An Exploration of Black College Students’ Conformity to Gender-Role Norms on Gender-Role Stress and Depression
Keywords:conformity, gender role norms, Black college students, stress, depression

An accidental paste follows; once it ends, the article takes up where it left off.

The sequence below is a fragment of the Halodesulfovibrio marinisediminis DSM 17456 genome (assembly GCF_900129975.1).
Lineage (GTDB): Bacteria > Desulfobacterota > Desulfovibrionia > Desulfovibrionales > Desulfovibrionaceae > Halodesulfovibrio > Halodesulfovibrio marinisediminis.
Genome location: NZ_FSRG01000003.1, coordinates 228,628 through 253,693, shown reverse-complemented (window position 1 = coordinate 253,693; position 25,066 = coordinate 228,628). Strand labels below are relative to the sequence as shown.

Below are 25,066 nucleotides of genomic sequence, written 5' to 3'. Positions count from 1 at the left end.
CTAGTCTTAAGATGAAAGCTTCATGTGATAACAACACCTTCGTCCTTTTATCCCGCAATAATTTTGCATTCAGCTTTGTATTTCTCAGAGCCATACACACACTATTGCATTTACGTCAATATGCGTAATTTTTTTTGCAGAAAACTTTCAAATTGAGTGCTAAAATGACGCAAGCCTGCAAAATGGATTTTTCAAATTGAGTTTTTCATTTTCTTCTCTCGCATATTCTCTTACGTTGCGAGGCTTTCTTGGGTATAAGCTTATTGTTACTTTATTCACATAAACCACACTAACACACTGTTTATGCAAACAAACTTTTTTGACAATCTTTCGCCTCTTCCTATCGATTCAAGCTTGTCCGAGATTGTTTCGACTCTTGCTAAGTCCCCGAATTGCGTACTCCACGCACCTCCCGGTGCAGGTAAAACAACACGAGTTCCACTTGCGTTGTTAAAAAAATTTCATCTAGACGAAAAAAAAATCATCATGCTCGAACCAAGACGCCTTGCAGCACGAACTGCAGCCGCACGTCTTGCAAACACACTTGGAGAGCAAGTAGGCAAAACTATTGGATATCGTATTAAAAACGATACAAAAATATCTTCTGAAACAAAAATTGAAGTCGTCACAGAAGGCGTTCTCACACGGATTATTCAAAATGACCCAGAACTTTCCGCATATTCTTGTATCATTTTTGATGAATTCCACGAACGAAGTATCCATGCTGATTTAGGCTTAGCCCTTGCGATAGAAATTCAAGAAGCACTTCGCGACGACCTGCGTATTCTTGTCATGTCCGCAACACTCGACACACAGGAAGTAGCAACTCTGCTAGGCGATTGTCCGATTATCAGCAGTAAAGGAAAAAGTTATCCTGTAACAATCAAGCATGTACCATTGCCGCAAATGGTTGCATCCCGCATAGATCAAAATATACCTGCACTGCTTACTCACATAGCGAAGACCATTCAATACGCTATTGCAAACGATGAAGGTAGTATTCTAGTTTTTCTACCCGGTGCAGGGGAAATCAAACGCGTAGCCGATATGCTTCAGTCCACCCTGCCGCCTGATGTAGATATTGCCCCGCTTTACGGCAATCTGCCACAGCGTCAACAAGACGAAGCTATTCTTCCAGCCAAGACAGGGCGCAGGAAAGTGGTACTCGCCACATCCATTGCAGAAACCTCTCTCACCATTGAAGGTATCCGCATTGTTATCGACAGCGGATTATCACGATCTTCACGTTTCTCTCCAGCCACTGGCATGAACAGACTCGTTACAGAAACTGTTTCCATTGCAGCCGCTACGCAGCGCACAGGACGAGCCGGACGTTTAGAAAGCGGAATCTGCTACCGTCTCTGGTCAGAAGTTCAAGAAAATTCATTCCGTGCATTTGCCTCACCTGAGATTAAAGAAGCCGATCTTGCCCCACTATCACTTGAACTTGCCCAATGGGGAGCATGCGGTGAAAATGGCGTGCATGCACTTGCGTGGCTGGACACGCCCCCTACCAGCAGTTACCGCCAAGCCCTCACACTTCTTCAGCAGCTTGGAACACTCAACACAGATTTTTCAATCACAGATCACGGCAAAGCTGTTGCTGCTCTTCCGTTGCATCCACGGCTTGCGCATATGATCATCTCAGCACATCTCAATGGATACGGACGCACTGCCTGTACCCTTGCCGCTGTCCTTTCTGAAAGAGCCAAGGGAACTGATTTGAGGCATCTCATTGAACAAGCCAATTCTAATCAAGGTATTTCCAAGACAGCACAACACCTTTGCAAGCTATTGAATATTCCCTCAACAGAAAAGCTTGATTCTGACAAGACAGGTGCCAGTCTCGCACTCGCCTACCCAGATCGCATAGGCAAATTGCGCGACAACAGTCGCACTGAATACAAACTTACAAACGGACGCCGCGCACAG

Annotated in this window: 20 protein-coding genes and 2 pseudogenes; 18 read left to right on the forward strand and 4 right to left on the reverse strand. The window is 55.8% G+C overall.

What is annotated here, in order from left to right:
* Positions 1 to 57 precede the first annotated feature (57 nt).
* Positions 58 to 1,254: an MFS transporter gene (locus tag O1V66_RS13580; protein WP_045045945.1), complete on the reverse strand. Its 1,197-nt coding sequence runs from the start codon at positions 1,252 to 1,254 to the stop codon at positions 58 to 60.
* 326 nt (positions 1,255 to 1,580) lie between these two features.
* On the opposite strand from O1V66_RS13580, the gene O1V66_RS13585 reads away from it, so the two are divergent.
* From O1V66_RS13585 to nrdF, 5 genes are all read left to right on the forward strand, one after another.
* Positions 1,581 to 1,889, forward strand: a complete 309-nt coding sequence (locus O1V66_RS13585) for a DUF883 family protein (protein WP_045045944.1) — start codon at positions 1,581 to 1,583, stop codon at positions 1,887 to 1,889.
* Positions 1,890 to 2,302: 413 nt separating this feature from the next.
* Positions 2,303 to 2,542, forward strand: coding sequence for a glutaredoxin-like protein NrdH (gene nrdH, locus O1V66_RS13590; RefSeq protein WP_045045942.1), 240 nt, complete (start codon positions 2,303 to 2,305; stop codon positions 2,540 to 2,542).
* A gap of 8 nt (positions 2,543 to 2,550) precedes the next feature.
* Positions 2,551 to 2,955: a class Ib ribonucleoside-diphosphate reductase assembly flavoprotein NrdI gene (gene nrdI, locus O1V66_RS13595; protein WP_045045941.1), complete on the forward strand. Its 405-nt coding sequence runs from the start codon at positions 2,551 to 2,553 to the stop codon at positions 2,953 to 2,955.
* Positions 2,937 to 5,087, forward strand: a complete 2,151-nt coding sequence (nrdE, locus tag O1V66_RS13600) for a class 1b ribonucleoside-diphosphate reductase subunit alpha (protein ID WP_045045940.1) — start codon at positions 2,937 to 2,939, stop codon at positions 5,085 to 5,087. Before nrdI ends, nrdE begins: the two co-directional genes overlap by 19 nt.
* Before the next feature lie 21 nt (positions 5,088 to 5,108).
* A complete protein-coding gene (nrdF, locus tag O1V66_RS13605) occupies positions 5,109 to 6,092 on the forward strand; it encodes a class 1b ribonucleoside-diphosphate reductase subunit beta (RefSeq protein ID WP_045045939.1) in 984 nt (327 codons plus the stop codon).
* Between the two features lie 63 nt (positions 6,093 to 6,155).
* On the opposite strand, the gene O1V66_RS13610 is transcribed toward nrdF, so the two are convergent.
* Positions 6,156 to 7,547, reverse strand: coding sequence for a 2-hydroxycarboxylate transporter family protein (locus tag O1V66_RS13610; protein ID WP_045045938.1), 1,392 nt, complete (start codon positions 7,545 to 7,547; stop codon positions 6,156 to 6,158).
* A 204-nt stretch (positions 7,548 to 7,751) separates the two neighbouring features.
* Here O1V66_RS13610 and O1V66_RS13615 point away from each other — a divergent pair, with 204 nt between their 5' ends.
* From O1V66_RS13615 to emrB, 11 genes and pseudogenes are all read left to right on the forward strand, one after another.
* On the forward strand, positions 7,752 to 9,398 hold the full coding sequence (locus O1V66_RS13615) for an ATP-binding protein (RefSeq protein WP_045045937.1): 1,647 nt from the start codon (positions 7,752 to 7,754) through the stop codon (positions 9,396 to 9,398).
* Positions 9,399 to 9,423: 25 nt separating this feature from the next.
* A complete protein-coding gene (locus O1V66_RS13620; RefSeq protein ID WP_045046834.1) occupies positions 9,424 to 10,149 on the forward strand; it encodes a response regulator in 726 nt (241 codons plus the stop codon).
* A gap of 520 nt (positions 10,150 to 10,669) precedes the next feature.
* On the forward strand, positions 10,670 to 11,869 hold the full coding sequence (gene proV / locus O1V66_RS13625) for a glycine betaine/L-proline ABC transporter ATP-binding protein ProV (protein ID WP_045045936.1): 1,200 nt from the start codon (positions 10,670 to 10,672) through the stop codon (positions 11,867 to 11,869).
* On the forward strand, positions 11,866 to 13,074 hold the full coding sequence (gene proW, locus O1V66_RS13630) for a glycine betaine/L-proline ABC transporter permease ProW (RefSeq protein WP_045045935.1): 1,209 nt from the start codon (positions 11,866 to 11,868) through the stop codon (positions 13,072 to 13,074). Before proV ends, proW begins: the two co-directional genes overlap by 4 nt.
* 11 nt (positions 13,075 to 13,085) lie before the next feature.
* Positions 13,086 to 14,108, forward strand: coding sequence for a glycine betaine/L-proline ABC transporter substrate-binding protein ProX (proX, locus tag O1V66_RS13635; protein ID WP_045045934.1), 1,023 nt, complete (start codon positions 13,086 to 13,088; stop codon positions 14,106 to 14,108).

Gender-role norms have caused men and women to be limited to many of the expectations that distinguish masculinity and femininity. Thus, the societally derived idea of what “makes a man a man” or a “woman a woman” has become the topic of gender-role conflict. Previous studies have investigated gender-role conflict between masculinity and femininity and gender-role norms, but there is a gap in understanding how conforming to gender-role norms affect mental health, particularly among Black cisgender college students. The present study examined the adherence to gender-role norms and its impact on gender-role stress and depression that results from conforming to traditional ideology in a sample of Black cisgender college students (n = 120). An Independent Samples T-Test revealed statistically significant differences between Black men’s and women’s conformity to gender-role norms and their reported experiences of gender-role stress, but not depression. Results suggest there are psychological consequences of conforming to traditional role norms for both Black male and female college students and could potentially impact how these students perceive their gender-roles in society.
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